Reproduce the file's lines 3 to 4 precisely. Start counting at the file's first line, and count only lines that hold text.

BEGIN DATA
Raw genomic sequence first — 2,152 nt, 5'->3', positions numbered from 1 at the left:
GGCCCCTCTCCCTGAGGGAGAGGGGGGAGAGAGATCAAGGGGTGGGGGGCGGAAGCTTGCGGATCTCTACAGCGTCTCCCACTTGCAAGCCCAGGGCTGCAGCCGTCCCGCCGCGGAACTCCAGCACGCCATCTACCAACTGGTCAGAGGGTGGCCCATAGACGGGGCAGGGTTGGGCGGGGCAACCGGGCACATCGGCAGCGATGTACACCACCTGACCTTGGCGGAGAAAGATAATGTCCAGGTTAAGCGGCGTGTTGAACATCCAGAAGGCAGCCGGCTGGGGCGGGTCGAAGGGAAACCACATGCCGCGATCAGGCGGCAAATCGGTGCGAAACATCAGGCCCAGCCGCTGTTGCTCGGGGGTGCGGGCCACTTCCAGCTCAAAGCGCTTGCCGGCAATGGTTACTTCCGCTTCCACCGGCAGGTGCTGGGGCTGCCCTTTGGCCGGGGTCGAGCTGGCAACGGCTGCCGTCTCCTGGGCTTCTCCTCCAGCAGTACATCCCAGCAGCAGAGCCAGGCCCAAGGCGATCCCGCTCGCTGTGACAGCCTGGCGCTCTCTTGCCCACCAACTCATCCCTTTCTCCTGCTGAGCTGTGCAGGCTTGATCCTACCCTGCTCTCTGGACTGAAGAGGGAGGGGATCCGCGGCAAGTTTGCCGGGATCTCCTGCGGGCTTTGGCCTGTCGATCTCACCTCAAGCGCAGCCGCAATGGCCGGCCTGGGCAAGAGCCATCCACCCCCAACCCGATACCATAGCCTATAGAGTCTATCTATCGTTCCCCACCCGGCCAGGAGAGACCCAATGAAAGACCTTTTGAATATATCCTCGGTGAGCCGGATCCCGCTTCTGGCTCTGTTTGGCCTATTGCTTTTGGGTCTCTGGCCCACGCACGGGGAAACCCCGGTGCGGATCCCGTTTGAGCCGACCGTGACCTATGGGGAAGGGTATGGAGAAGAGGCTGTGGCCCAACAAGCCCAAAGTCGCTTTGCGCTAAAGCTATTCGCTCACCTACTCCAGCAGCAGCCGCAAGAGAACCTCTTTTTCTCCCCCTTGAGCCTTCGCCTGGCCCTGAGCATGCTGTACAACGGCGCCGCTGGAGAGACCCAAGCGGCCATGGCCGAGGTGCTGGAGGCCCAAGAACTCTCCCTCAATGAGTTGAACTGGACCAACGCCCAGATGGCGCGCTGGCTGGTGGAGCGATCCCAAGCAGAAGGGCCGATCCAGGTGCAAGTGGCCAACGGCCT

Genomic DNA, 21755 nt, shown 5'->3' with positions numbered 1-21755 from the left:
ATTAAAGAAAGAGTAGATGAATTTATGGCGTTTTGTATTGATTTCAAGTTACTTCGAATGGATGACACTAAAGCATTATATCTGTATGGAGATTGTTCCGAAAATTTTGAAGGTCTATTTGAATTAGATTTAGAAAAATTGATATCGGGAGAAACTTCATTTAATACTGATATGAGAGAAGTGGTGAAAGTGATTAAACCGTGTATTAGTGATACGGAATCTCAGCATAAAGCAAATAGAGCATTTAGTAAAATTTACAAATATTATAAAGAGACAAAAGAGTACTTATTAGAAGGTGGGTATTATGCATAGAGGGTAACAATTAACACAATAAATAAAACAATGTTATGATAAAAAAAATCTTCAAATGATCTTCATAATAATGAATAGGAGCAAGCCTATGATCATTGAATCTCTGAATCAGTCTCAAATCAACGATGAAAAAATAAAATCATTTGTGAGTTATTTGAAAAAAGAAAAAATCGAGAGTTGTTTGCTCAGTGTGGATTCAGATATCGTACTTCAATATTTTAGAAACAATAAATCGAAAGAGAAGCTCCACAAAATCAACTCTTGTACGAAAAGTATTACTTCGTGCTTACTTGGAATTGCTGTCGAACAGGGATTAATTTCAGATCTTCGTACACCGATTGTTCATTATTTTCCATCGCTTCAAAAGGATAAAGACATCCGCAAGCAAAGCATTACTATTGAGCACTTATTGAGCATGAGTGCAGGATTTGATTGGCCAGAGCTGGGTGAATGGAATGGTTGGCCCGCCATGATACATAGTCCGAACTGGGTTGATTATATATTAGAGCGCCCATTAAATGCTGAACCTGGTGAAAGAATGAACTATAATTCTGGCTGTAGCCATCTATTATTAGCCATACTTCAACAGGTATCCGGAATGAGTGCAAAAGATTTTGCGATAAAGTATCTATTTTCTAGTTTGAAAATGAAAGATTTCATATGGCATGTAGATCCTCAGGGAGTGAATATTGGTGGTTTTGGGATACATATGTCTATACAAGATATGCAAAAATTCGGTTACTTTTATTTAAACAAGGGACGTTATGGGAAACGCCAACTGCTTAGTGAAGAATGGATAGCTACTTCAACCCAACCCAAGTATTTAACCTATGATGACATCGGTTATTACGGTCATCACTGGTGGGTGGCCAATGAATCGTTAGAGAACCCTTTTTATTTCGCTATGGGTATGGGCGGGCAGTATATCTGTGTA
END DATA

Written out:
Genomic DNA, 21755 nt, shown 5'->3' with positions numbered 1-21755 from the left:
ATTAAAGAAAGAGTAGATGAATTTATGGCGTTTTGTATTGATTTCAAGTTACTTCGAATGGATGACACTAAAGCATTATATCTGTATGGAGATTGTTCCGAAAATTTTGAAGGTCTATTTGAATTAGATTTAGAAAAATTGATATCGGGAGAAACTTCATTTAATACTGATATGAGAGAAGTGGTGAAAGTGATTAAACCGTGTATTAGTGATACGGAATCTCAGCATAAAGCAAATAGAGCATTTAGTAAAATTTACAAATATTATAAAGAGACAAAAGAGTACTTATTAGAAGGTGGGTATTATGCATAGAGGGTAACAATTAACACAATAAATAAAACAATGTTATGATAAAAAAAATCTTCAAATGATCTTCATAATAATGAATAGGAGCAAGCCTATGATCATTGAATCTCTGAATCAGTCTCAAATCAACGATGAAAAAATAAAATCATTTGTGAGTTATTTGAAAAAAGAAAAAATCGAGAGTTGTTTGCTCAGTGTGGATTCAGATATCGTACTTCAATATTTTAGAAACAATAAATCGAAAGAGAAGCTCCACAAAATCAACTCTTGTACGAAAAGTATTACTTCGTGCTTACTTGGAATTGCTGTCGAACAGGGATTAATTTCAGATCTTCGTACACCGATTGTTCATTATTTTCCATCGCTTCAAAAGGATAAAGACATCCGCAAGCAAAGCATTACTATTGAGCACTTATTGAGCATGAGTGCAGGATTTGATTGGCCAGAGCTGGGTGAATGGAATGGTTGGCCCGCCATGATACATAGTCCGAACTGGGTTGATTATATATTAGAGCGCCCATTAAATGCTGAACCTGGTGAAAGAATGAACTATAATTCTGGCTGTAGCCATCTATTATTAGCCATACTTCAACAGGTATCCGGAATGAGTGCAAAAGATTTTGCGATAAAGTATCTATTTTCTAGTTTGAAAATGAAAGATTTCATATGGCATGTAGATCCTCAGGGAGTGAATATTGGTGGTTTTGGGATACATATGTCTATACAAGATATGCAAAAATTCGGTTACTTTTATTTAAACAAGGGACGTTATGGGAAACGCCAACTGCTTAGTGAAGAATGGATAGCTACTTCAACCCAACCCAAGTATTTAACCTATGATGACATCGGTTATTACGGTCATCACTGGTGGGTGGCCAATGAATCGTTAGAGAACCCTTTTTATTTCGCTATGGGTATGGGCGGGCAGTATATCTGTGTA